Dimebox Artist Matthew Sketch is "Simply Complicated"

Koby Brown

Utah based artist Matthew Sketch draws inspiration from all aspects of the world around him, including his former life as a professional draftsman and his current hobby, snowboarding. As a lifelong artistic talent, Matthew first began honing his love of art under the tutelage of his mother and later under the encouragement of his fiancé. With his fiancé, Matthew has opened not only his own studio but also his own gallery, Dimebox. Matthew’s works are dynamic and fluid and “simply complicated,” like his daily life. Learn more about Matthew as he tells JustLuxe about his influences and upcoming projects.

Matthew Sketch

When did you begin working as an artist? 

I painted and drew a lot as a kid. My mother influenced a lot of my creativity and most gifts for Christmas or birthdays were art supplies. When My mom passed in 2008, I stopped doing art, it made me cry. I didn't draw or paint until 2012, and since then I have dedicated my life to revolve around art.

Your art is quite dynamic, how would you describe your style?

I was trained as a draftsman, so I have a very structured approach to how I am to approach a drawing. My art is me trying to bust out of those confines, to draw lines that may be skewed or to color outside the lines. This allowed my art to feel organic and free form. I would describe my art as structure surrealism.

You primarily use watercolor and acrylic in your paintings, what drew you towards those mediums?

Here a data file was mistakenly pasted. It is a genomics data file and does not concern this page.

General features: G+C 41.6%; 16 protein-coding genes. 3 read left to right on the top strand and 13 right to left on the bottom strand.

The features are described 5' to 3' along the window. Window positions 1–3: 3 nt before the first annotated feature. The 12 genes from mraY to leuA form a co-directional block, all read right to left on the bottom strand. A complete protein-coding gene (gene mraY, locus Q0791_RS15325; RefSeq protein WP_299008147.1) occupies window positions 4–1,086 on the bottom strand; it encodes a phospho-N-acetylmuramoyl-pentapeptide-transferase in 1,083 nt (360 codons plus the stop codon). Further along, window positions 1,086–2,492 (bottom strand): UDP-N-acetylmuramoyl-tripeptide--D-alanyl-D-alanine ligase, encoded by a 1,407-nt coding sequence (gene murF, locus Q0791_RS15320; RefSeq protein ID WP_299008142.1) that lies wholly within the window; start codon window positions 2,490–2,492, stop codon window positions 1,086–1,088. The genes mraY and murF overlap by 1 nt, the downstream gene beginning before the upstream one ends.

I think I wanted to work with watercolors because they seemed the most difficult. It feels like a backward approach to painting, but I enjoy defining negative space first and moving to details after. The buildup of watercolor paintings is exciting for me, as mistakes tend to be a bigger deal when dealing with this medium so I work in a much more controlled manner. I enjoy acrylic paint because it allows me to build up the texture and add depth to my painting through the application of layers. The ability to paint over previous brush strokes and in a sense erase them gives me a lot of power. Power to be free to put paint where it feels good, without regard to what was there before or what is to come next, it is more of a free-flowing experience for me. Where I have to be much more calculated with the application of watercolor, I enjoy the freedom acrylic paint allows me.

You describe your art as “simply complicated” can you elaborate a bit?

I grew up without much structure or stability. As an adult, I have strived to build a life that, though not the most stable (I’ve moved a lot from state to state for work), has some structure to it. I have a penchant for routine and don't tend to work well outside of that. For instance, I enjoy eating the same thing for breakfast every morning. A bowl of oatmeal and a Rockstar.  Boring AF, but integral to me starting my day. Simple. No different from your coffee and toast or whatever, but I really get thrown for a loop if I get out of my routine. That's when shit gets difficult. My art is much like this. I try to identify the simple part of what I find beautiful and portray this in a manner that resonates with the audience. In order to be effective, it is best I simplify my work and this is difficult. It requires me to be focused and concise.  Fact is, most people who view my work will not get an explanation from me on why I created it, so I hope to pass that message along in the emotion I express with texture, brush strokes, and tonal contrasts.


What would you like viewers to take away from viewing your art?